39. Members are aware that in the territory of certain Members employees of domestic producers of the like product or representatives of those employees may make or support an application for an investigation under paragraph 1. back to text

40. As a general rule, the time-limit for exporters shall be counted from the date of receipt of the questionnaire, which for this purpose shall be deemed to have been received one week from the date on which it was sent to the respondent or transmitted to the appropriate diplomatic representatives of the exporting Member or, in the case of a separate customs territory Member of the WTO, an official representative of the exporting territory. back to text

41. It being understood that where the number of exporters involved is particularly high, the full text of the application should instead be provided only to the authorities of the exporting Member or to the relevant trade association who then should forward copies to the exporters concerned. back to text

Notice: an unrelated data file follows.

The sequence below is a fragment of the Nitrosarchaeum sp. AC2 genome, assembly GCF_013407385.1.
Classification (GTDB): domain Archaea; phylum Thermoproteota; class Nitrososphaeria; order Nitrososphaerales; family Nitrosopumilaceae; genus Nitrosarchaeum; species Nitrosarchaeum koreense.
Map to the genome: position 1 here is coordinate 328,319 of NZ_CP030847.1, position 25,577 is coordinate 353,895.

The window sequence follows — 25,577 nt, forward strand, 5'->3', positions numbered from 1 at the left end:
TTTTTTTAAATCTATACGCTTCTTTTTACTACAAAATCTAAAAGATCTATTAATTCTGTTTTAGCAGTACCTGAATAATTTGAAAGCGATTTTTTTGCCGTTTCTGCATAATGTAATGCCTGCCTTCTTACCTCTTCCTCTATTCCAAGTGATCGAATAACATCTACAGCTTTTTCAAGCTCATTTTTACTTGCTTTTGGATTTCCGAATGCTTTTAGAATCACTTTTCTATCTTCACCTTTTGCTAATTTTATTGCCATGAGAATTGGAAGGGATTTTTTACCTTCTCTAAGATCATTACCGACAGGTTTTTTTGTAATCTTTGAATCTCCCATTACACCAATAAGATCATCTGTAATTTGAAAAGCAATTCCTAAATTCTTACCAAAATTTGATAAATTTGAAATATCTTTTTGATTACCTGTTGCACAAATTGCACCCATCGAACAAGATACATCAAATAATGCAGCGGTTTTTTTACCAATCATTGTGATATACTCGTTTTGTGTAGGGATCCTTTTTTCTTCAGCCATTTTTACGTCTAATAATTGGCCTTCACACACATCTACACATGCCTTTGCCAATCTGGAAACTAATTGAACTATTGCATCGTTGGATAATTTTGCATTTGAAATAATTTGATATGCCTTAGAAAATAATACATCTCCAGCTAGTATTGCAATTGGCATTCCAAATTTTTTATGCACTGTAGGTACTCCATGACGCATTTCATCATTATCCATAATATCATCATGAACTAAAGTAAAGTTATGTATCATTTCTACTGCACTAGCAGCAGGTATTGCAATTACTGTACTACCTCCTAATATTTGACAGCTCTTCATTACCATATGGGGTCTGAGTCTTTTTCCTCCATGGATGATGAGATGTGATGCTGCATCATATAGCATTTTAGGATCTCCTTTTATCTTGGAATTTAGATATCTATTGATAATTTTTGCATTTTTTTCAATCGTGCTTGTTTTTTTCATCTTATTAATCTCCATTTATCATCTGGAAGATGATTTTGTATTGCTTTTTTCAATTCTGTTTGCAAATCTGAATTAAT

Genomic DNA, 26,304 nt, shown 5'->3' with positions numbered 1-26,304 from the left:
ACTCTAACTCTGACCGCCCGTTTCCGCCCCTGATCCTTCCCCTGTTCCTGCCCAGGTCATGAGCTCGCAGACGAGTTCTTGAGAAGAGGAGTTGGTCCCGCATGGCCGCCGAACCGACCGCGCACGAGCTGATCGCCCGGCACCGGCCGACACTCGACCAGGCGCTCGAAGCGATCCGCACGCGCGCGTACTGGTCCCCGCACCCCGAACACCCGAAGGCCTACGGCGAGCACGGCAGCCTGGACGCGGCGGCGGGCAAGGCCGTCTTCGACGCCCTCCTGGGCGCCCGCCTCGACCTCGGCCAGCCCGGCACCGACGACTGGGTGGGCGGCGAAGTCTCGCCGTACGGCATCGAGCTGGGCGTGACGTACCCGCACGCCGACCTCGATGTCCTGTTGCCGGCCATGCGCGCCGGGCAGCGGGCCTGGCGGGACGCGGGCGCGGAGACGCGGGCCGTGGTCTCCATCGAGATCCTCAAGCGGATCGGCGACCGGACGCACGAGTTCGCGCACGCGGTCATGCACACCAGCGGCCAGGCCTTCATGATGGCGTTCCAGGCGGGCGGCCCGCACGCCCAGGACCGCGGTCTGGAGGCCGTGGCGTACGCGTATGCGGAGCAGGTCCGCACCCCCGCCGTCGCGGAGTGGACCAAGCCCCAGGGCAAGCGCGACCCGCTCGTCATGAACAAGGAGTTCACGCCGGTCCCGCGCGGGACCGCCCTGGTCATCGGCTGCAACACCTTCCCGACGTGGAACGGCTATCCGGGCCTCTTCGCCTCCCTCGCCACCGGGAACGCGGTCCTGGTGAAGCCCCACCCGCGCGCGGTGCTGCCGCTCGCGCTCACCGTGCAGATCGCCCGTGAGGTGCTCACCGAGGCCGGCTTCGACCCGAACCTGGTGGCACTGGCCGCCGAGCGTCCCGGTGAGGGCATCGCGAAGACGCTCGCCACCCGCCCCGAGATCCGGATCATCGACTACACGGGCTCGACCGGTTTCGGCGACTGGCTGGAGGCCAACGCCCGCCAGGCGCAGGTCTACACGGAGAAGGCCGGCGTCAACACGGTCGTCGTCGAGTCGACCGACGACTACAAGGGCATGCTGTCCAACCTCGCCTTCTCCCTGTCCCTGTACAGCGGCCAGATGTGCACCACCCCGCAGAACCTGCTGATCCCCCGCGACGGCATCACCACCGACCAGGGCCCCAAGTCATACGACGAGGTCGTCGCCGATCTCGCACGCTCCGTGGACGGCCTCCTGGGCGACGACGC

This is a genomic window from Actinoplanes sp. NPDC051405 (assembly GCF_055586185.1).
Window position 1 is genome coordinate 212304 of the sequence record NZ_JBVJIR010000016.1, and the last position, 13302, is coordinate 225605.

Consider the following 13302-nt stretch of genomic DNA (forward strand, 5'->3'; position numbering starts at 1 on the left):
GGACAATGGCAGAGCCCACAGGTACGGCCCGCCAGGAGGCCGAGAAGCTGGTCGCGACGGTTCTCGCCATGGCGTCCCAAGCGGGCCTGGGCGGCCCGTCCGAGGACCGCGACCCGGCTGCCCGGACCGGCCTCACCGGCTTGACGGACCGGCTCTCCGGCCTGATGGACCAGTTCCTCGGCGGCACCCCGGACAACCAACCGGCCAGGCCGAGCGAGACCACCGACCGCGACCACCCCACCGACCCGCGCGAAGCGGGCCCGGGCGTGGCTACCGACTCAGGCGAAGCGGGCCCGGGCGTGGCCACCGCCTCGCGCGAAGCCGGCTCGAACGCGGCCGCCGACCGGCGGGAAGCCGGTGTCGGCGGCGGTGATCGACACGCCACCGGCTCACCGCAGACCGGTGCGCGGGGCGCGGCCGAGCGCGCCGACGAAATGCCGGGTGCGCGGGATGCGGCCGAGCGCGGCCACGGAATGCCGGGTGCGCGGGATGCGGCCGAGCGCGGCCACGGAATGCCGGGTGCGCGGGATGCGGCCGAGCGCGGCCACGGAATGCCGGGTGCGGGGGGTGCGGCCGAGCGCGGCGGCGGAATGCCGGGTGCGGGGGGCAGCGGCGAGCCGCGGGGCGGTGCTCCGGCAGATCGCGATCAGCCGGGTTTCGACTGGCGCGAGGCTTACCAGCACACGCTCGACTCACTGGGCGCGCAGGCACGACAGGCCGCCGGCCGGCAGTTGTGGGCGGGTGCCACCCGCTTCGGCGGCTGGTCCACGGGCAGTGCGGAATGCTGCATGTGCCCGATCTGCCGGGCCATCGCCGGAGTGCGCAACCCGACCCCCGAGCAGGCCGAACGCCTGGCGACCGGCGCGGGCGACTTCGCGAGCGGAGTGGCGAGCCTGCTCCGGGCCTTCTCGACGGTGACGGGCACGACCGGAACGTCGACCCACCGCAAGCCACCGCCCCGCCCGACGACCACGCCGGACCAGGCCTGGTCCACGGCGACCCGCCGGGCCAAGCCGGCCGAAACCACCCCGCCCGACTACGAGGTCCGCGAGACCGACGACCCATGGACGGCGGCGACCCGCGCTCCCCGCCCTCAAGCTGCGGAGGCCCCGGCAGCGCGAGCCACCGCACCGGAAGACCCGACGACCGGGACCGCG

42. Members are aware that in the territory of certain Members disclosure pursuant to a narrowly-drawn protective order may be required. back to text

43. Members agree that requests for confidentiality should not be arbitrarily rejected. Members further agree that the investigating authority may request the waiving of confidentiality only regarding information relevant to the proceedings. back to text

44. It is particularly important, in accordance with the provisions of this paragraph, that no affirmative determination whether preliminary or final be made without reasonable opportunity for consultations having been given. Such consultations may establish the basis for proceeding under the provisions of Part II, III or X. back to text